I feel trapped in the interzone between Europe and Africa, so I see both sides of the coin and use one to interrogate the other. My point of departure from Duchamp was to shift the term “found object” into “lost object,” because the former expresses the Eurocentric value system and ethics that gave rise to colonialism. Christopher Columbus was said to have “discovered” the Americas, but he and other explorers enslaved Indigenous peoples and disregarded their faith, culture, and traditions. Similarly, the found object concept, through the notion of finding, disregards the design, manufacture, use, and abuse of an object. The term “lost object” makes the history of the object implicit and invites interrogation.
RP: Monument to the Unknown Anarchist (2007), with its burning car and “plinth” of broken glass embedded in concrete, is fascinating in an alternative pop culture aesthetic kind of way, but when it is contextualized, it becomes horrific.
KG: The base of Monument to the Unknown Anarchist is covered with glass shards and concrete like the perimeter wall of my childhood home. On top, a flame rises from the engine of an inverted, burned-out car like an eternal flame. In some ways, the work pays homage to a poster from the May ’68 uprising in Paris that reads “La Beauté est dans la Rue” (“Beauty is in the Street”); it shows a long-haired protester hurling a brick in protest. What is the difference between that brick and the very same brick placed in a Carl Andre sculpture on the floor of the Tate Gallery?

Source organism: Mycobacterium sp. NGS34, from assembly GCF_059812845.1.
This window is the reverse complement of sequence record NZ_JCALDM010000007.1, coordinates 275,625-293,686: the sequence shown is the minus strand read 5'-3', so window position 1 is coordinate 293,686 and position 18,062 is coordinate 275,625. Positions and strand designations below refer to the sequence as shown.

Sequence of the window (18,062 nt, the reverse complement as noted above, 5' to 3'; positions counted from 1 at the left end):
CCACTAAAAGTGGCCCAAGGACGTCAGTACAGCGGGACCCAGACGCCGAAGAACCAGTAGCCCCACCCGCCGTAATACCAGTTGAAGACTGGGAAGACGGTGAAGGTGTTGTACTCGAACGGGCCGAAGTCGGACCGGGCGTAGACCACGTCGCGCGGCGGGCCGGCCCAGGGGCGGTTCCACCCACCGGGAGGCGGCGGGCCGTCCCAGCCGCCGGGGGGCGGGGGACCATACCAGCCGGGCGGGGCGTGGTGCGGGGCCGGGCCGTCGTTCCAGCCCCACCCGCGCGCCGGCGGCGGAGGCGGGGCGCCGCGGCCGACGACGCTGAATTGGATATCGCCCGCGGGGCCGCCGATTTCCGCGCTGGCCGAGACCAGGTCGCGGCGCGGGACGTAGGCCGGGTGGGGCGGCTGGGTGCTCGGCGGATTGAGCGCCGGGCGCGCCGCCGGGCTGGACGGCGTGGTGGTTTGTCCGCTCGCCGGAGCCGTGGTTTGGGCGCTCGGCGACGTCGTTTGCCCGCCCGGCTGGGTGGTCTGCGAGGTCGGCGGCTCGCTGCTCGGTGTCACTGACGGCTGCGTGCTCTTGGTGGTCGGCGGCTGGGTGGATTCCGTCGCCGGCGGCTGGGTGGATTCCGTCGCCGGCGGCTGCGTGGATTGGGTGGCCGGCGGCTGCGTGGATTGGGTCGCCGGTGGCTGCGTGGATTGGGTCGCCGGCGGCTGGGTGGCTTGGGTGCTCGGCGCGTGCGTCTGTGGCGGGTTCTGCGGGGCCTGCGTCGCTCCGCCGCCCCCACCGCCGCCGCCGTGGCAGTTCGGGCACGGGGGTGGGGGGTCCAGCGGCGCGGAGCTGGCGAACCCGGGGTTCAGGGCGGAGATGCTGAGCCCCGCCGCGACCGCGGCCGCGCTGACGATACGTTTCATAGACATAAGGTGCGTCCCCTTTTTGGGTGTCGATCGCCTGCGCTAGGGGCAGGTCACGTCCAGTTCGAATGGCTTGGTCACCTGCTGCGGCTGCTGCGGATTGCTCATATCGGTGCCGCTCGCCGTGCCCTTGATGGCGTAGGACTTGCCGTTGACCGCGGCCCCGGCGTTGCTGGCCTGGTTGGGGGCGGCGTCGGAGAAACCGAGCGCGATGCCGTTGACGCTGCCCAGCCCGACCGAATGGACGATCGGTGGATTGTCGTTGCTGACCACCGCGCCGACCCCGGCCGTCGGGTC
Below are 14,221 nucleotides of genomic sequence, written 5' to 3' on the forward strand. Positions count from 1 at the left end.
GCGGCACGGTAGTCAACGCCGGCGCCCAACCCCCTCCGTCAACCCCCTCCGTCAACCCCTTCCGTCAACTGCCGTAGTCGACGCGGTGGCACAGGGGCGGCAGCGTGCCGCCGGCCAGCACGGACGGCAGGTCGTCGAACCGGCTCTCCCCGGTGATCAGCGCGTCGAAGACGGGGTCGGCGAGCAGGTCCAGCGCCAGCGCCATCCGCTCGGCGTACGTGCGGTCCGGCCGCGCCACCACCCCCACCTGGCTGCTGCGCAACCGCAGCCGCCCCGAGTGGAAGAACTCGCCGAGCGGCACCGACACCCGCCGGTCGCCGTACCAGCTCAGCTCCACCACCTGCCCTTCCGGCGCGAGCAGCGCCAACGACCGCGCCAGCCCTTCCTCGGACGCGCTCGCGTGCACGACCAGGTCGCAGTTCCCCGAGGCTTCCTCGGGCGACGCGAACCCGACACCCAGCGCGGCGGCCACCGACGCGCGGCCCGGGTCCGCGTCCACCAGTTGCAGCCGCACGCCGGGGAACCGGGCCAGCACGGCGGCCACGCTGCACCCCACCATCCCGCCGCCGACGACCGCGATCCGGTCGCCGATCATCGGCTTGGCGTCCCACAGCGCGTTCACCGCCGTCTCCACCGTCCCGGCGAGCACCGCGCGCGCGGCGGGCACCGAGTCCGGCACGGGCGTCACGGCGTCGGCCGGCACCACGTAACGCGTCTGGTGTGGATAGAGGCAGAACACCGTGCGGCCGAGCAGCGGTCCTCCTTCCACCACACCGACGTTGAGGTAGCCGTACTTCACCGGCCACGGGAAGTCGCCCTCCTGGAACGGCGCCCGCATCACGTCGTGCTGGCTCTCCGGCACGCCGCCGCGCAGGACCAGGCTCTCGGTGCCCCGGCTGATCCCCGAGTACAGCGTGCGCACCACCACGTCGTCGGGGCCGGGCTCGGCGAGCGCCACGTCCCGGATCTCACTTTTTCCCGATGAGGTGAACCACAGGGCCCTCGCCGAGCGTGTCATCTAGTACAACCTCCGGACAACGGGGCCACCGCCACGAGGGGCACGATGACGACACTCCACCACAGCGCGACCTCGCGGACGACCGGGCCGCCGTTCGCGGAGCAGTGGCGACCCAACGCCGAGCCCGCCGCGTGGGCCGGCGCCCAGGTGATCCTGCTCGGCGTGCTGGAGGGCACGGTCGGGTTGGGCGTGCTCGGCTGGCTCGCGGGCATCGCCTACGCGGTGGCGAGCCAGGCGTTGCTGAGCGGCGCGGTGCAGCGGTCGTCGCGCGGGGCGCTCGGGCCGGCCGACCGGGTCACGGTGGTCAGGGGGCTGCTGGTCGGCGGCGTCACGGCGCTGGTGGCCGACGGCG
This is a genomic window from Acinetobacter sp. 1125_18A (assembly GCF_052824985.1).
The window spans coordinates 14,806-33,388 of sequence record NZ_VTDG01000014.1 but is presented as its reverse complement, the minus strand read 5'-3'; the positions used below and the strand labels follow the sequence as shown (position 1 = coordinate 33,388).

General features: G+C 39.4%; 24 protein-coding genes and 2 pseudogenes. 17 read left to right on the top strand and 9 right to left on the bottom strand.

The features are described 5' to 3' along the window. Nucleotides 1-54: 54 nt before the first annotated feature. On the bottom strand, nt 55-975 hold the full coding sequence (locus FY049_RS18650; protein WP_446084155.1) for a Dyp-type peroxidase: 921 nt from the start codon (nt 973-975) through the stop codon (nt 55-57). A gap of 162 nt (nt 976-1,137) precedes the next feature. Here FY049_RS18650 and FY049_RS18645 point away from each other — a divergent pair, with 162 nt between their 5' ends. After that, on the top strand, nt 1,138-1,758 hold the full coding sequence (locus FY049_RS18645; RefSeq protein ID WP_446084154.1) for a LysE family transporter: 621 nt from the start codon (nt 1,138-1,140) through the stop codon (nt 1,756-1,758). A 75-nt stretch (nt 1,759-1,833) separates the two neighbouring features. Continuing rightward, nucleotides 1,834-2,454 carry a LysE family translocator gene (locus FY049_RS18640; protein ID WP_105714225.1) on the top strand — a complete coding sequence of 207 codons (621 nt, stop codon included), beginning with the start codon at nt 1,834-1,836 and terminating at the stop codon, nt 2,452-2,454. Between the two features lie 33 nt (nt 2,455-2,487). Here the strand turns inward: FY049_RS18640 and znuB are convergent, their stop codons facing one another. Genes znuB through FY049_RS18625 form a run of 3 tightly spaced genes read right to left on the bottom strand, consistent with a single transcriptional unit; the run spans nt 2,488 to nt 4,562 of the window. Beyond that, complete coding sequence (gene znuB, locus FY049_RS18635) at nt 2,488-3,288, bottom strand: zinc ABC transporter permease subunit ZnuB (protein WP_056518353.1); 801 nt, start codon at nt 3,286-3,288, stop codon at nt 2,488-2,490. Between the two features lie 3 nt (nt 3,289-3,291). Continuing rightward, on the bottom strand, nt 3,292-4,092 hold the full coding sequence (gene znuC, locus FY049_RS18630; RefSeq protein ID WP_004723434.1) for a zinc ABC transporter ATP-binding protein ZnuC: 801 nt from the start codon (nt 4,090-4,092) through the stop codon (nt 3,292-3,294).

RP: Could you discuss Flesh of the Spirit 8667 (2019), Flesh of the Spirit 3228 (2019), and Flesh of the Spirit 4163 (2019)?
KG: The title is a spin on an important book by Robert Farris Thompson, Flash of the Spirit (1983). This white American art historian follows the slave routes and shows the influence of African culture on Black people in the United States and the New World. The traditions survived the Atlantic crossing but also shifted and adapted to the social, political, and cultural realities of the New World. The “Flesh of the Spirit” series pays homage to the fluidity of culture and asks who has the right to speak, especially about Africa. It also explores what we mean by Africa—a continent with 54 countries and more than 2,000 living languages, with diasporas dating back to the origin of the human species.